Another advantage is that our software library is fully controlled, protected for theft or misuse, and serial numbers are never required. With the original media locked away we prevent unuthorized installations. I package updates and push them regularly to the diverse groups to ensure users do not have issues either.
    Since CS3, the captures fail every time. I must now visit multiple remote locations to upgrade or install CS3/CS4 suites which is terribly inefficient for a one man support team.
    I have read the automation methods osted at Adobe.com but these do not ease the installation woes I experience. I have spoken to others in the IT industry who are as frustrated as I am. Many IT support teams truly want our clients to have the best service levels, instant installations remotely and it appears that Adobe do not seem to worry about the larger organizations and the support tools they use.
    Please do not misunderstnd me… these applications are simply the cat’s meow for creative staff and we will do what is necessary to keep them running and happy. But we are frustrated.
    Just my thoughts.
    Have a good day.

  • jfo — 2:02 PM on December 03, 2008

    Passwords to install simple applications rile me up. If you have shared components, give the user the option to install them in ~/Library instead of /Library
    Photoshop et. al. need to get over themselves as applications. They do not need custom installers. They don’t even need mpkg installers (nor does FCS, btw.)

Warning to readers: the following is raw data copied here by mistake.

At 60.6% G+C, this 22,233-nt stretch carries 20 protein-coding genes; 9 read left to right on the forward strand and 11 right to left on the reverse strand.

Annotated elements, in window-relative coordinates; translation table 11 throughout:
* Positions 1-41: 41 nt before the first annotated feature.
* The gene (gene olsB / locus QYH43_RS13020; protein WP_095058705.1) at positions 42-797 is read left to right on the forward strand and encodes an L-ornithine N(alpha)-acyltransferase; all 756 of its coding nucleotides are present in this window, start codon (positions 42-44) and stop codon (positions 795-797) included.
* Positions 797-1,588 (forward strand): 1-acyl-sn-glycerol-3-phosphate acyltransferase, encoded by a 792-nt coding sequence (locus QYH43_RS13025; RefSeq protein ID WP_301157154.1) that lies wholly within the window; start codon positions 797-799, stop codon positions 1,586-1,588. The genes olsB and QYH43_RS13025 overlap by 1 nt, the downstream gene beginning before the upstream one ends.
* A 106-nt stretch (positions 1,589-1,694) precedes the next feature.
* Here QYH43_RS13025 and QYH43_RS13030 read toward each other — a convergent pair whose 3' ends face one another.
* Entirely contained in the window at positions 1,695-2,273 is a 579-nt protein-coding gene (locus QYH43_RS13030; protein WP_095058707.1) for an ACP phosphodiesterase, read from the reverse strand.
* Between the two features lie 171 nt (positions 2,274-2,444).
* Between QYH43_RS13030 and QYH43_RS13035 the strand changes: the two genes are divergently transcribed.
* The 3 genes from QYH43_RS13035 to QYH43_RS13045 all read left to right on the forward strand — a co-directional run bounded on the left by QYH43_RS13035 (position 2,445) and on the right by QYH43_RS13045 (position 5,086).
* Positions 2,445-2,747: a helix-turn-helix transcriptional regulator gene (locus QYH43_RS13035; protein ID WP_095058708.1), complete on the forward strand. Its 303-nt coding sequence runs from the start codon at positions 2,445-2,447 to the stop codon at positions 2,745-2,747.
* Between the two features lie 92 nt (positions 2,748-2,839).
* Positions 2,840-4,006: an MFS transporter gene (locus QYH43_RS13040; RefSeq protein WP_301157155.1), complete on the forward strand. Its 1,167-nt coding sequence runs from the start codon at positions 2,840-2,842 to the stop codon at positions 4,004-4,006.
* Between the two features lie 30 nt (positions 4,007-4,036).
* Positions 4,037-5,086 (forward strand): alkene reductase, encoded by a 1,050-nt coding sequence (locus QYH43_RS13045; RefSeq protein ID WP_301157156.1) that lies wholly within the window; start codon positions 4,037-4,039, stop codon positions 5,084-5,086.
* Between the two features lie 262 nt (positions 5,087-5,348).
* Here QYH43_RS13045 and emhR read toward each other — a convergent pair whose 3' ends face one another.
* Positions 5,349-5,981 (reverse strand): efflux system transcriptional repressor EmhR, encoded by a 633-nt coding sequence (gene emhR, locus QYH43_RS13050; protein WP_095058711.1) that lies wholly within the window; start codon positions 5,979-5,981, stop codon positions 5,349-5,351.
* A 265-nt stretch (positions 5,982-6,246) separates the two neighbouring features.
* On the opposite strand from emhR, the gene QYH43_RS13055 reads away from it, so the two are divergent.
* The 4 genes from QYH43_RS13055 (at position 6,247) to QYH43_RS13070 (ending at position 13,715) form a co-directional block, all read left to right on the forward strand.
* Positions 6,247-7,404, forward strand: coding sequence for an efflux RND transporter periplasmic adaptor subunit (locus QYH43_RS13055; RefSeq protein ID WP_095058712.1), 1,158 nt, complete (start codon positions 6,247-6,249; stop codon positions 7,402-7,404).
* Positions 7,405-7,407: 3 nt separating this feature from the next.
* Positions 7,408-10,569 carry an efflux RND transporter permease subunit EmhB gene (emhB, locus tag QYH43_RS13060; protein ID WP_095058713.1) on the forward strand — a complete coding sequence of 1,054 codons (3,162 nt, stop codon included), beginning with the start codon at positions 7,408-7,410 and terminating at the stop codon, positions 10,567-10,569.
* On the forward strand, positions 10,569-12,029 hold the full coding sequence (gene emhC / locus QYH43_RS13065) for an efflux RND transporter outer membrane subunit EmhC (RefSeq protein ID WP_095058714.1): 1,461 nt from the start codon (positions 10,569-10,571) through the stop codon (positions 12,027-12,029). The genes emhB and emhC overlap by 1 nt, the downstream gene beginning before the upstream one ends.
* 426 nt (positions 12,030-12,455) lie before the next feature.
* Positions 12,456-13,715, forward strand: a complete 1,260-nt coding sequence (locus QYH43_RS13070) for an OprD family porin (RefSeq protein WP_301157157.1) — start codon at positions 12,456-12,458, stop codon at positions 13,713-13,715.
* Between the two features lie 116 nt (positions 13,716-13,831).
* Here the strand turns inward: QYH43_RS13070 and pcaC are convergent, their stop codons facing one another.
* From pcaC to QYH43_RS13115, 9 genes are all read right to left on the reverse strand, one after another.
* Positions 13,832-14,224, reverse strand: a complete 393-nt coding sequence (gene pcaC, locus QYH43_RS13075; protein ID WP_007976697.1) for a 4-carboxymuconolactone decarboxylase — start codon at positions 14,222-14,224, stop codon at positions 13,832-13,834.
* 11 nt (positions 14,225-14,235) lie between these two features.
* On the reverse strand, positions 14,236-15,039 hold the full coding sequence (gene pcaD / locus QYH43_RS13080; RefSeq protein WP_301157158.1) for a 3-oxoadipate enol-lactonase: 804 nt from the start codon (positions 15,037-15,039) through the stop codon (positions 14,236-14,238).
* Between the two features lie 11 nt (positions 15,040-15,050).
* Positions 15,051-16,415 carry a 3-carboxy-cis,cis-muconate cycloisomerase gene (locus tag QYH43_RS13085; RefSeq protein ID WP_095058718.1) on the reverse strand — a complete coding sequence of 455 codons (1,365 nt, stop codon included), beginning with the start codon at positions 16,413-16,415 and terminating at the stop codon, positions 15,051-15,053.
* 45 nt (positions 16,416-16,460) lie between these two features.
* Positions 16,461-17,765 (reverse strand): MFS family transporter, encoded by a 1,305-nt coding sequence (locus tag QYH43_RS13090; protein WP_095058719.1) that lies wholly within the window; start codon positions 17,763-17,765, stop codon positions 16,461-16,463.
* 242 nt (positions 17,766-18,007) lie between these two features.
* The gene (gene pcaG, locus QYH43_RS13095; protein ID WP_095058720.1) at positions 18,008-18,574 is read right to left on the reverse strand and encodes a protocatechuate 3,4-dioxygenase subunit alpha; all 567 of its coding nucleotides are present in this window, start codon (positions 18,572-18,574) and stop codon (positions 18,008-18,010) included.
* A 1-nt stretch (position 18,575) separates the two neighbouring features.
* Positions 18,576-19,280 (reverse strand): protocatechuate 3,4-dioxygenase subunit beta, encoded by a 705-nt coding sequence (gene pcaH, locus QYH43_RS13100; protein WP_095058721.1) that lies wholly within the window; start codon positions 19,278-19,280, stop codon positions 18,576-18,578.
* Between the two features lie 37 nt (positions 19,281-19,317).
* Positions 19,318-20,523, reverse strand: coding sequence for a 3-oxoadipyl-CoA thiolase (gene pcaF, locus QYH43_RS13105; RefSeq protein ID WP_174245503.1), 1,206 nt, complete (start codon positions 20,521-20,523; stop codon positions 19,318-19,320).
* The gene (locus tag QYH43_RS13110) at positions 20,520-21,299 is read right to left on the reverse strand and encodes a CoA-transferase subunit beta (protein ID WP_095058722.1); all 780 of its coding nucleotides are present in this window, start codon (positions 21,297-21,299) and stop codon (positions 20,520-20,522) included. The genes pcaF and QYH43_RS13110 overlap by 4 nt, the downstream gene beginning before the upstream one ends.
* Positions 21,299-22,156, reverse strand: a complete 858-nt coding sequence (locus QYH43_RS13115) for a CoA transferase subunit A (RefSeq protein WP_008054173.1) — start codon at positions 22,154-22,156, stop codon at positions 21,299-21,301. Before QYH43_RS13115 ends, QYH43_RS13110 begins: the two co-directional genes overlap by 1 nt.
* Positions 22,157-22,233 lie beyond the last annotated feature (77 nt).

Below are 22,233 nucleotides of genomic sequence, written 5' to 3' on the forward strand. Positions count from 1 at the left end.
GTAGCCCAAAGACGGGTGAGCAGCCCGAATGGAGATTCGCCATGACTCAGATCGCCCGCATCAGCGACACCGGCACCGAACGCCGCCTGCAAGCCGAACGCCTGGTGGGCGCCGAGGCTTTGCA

Drag-and-drop installs on OSX are the future. Get over yourselves and package correctly.
    I have a new rule. Simple software gets money preferentially, even if it can’t do what I want exactly. I’ll make do. Photoshop does too much these days anyway, when all I want is a good pixel editor with tablet support and layers. Cheaper alternatives exist (with drag-drop installation!)
    Further, I actively suppress (negative reviews, etc) applications that require passwords to install. Applications that need admin passwords tend to contain viruses and whatnot (i dare you to install a video-poker game that asks for your admin password before installing.)
    I am now extending this policy to the big vendors like adobe, because they have proven they are not above rootkits and the like to keep their paying customers from doing anything untoward (on purpose or not)
    My admin password is for installing system updates, and for installing drivers for new hardware.
    Applications go in ~/Applications and Shared components go in ~/Library. QED.
    anything else is a joke. Adobe’s installer is suchlike.

  • CarstenW — 2:24 PM on December 03, 2008

    I am both encouraged and discouraged by these two letters, mainly en- by the first, and dis- by the second.
    First off, some retorts:
    1) Installation software is a necessary evil with only a single pro: at the end, the software is installed. This is exactly why Apple developed the drag-n-drop install. Everything which prevents the software from being installed seamlessly and instantaneously is a con.
    2) There is a lot of complicated software out there, not just Adobe’s, and almost none of it requires the contortions that Adobe requires (while still giving so little flexibility).
    3) Either 1.1GB or 1.9GB for Adobe Acobat Reader is *at least* an order of magnitude too much; how large is the PDF reading component of Apple’s Preview? Keep in mind that Preview isn’t missing any features for typical usage, so no answers about 3D components and other junk that Reader forces on users who don’t know it is there, and don’t need.